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  • A Must Have Early Intervention Resource!

    If you work in EI in any capacity, check out this new video from the Kennedy Krieger Institute.  Entitled Bringing The Early Signs of Autism Spectrum Disorders into Focus, it is the work of Rebecca Landa, Ph.D, CCC-SLP the Director of the Center for Autism and Related Disorders (CARD).  In this 9 minute clip, several simple ...
    Posted to A Pediatric Perspective (Weblog) on June 19, 2013
  • Kids are the Best Teachers!

    As a peds OT for over 25 years, I’ve said for a long time now that it’s not what we teach our kids in therapy it’s what they teach us!  Here are a few great examples of our ambassadors for special needs: Grace McClelland: Born with a ULD (Upper Limb Difference) at age 5 Grace was bullied by a boy at at school for her “stupid little ...
    Posted to A Pediatric Perspective (Weblog) on March 24, 2013
  • SPD Foundation Comments on Adam Lanza’s SPD Diagnosis

    I just received this update from the SPD Foundation regarding the Newtown, CT murders and the young man identified as the shooter Adam Lanza.  (See my December blog:  Autism Speaks Out About Newtown Tragedy).  PBS's Frontline has released a riveting documentary on Adam, his apparent diagnosis of SPD and his early years as his family ...
    Posted to A Pediatric Perspective (Weblog) on February 28, 2013
  • Top 5 Blog Posts for 2012

    As my year as your peds blogger comes to a close, I thought I would give you a rundown of the top 5 most popular posts.   5.  Weighing in at the fifth spot was the final update on the DSM-5 due out next May: SPD Excluded from DSM-5. 4. The AJOT published study on Speed and Legibility with Pencil Grasp had some surprising ...
    Posted to A Pediatric Perspective (Weblog) on December 29, 2012
  • More Updates on DSM-5

    In addition to the exclusion of the SPD diagnosis which I blogged about last week,   there are more changes to the upcoming DSM-5 which recently received final revision and approval.   Most notable are the sweeping changes to the autism diagnosis.  To summarize from the Autism Society's position statement ... ''The DSM-5 ...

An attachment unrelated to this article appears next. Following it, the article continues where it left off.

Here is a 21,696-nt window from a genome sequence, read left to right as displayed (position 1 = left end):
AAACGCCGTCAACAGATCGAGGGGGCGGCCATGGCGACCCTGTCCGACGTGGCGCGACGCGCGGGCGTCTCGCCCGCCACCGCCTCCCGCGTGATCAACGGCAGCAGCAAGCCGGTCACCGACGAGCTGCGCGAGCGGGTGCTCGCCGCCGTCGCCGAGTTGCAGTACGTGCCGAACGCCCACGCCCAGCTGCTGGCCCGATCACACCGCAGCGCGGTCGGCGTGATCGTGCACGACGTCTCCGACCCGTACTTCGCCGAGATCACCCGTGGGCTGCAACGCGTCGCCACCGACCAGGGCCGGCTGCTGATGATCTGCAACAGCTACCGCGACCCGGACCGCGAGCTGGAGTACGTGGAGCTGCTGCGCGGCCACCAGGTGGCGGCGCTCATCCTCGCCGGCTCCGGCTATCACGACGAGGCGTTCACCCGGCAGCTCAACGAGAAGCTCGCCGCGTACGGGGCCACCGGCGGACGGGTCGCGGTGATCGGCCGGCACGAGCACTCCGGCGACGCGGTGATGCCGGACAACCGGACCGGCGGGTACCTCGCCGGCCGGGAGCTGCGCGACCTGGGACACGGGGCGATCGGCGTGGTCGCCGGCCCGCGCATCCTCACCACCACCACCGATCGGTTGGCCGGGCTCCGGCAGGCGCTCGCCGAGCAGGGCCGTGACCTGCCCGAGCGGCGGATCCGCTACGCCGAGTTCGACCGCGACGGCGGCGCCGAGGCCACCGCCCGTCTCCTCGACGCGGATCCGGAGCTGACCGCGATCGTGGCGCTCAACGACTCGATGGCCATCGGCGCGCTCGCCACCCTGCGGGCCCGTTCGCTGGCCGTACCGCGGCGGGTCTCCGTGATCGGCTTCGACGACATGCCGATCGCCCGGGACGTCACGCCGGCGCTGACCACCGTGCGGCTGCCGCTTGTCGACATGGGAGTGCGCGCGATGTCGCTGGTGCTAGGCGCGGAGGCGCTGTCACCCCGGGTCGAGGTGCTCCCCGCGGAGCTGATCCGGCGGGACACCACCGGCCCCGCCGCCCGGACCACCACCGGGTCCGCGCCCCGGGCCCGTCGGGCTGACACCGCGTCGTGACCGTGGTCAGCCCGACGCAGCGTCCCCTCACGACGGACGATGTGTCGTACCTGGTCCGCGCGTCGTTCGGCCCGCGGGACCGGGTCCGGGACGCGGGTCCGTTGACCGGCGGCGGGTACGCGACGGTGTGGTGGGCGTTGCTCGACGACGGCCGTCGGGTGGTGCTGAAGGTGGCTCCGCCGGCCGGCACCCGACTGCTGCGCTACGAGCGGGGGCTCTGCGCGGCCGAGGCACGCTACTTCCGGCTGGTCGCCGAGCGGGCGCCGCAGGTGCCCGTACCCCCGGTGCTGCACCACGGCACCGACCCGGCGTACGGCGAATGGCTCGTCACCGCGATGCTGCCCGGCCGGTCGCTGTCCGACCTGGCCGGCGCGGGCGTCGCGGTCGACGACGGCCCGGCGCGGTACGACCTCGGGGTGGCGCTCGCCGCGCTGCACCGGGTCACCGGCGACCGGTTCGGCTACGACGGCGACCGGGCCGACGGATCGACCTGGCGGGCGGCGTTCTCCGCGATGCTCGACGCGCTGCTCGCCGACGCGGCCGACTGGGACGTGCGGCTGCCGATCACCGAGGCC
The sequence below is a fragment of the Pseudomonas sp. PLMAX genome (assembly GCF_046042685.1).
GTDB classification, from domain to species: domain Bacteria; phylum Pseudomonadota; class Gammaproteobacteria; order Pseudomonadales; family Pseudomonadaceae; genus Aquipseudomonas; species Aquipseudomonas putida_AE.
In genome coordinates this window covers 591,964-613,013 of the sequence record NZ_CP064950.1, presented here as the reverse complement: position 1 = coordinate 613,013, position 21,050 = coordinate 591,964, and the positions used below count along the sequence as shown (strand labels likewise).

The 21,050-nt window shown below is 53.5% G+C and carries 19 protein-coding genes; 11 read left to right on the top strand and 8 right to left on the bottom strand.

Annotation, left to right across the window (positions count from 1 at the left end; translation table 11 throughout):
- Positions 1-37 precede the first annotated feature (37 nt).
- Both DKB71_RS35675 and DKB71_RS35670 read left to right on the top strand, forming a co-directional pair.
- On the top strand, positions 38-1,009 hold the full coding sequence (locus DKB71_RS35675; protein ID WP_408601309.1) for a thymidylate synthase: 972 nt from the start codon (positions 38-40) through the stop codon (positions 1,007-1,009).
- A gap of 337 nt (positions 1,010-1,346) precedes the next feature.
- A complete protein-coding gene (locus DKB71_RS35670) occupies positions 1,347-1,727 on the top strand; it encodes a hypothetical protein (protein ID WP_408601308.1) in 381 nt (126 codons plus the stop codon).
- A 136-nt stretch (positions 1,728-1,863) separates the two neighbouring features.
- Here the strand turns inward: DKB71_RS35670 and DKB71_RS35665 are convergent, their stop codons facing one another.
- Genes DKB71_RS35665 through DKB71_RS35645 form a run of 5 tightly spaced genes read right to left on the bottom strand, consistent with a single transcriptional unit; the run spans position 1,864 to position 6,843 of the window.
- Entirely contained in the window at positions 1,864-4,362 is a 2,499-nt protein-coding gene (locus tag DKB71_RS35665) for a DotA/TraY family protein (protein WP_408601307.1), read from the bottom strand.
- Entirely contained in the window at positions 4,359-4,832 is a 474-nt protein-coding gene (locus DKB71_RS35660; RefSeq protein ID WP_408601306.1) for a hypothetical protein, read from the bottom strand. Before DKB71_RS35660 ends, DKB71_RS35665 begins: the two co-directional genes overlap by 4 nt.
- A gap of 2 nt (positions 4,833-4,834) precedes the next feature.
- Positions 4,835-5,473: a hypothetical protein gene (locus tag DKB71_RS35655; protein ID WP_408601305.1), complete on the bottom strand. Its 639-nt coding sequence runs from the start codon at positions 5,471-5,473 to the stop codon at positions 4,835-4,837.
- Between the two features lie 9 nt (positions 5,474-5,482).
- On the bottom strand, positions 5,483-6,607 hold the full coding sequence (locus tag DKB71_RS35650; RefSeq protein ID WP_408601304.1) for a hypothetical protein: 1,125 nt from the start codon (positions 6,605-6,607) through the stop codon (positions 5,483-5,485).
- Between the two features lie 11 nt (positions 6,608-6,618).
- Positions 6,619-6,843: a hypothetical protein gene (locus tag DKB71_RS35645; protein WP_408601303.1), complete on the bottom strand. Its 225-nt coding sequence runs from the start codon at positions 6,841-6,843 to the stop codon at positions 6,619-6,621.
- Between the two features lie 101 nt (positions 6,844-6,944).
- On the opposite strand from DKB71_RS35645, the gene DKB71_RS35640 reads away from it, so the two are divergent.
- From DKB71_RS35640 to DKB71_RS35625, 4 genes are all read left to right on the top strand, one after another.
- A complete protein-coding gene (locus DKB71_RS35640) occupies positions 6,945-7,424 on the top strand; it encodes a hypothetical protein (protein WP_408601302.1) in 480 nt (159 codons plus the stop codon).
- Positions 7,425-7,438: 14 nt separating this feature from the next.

Posted to A Pediatric Perspective (Weblog) on December 16, 2012
  • What Autism Feels Like

    A colleague recently sent this YouTube link and I felt compelled to share it. Although titled What Autism Feels Like, it is actually a brief clip on what a day probably sounds like in the life of a child with ASD. As peds therapists, it often becomes our role in the school, clinic or our community to educate teachers, parents and/or other staff ...
    Posted to A Pediatric Perspective (Weblog) on October 7, 2012
  • Making a Difference One Child at a Time

    Last evening at a party, I was reminded once again how thankful I am to be a pediatric OT.  At a party you ask?  Let me explain!  Several months ago one of my neighbors shared with me that her son had been recently diagnosed with Asperger's syndrome.  He was struggling with some social/behavioral issues for awhile including ...
    Posted to A Pediatric Perspective (Weblog) on September 9, 2012
  • More Thoughts on ASD

    I know I have been blogging frequently on the topic of autism, but given the media attention it seems to be getting these days, along with the proposed definition changes in the upcoming DSM-5, it just seems fitting to keep current in this ever expanding field. This past week I took a quick trip to San Diego to check out the Autism Society of ...
    Posted to A Pediatric Perspective (Weblog) on July 29, 2012
  • Sensory Processing Disorder Update: A Must Read!

    I received an update last evening from the desk of Lucy Jane Miller. Seems the APA (American Psychiatric Association) has announced the third and final opportunity for public feedback on the upcoming DSM- 5 to be published in 2013.  In the newsletter, Dr. Miller gives an update on the status of her research on SPD and ...
    Posted to A Pediatric Perspective (Weblog) on May 11, 2012
  • Tuesday Tidbit - The Spit Cup

    When it comes to picky eaters one of the biggest challenges we have as therapists is getting the child to even taste something.  There is, of course, an entire protocol to getting a sensory defensive child to allow food to be 1) in the room, 2) on the table, 3) on their plate, 4) on their spoon/fork, 5) near their mouth, 6) in their ...
    Posted to A Pediatric Perspective (Weblog) on October 19, 2009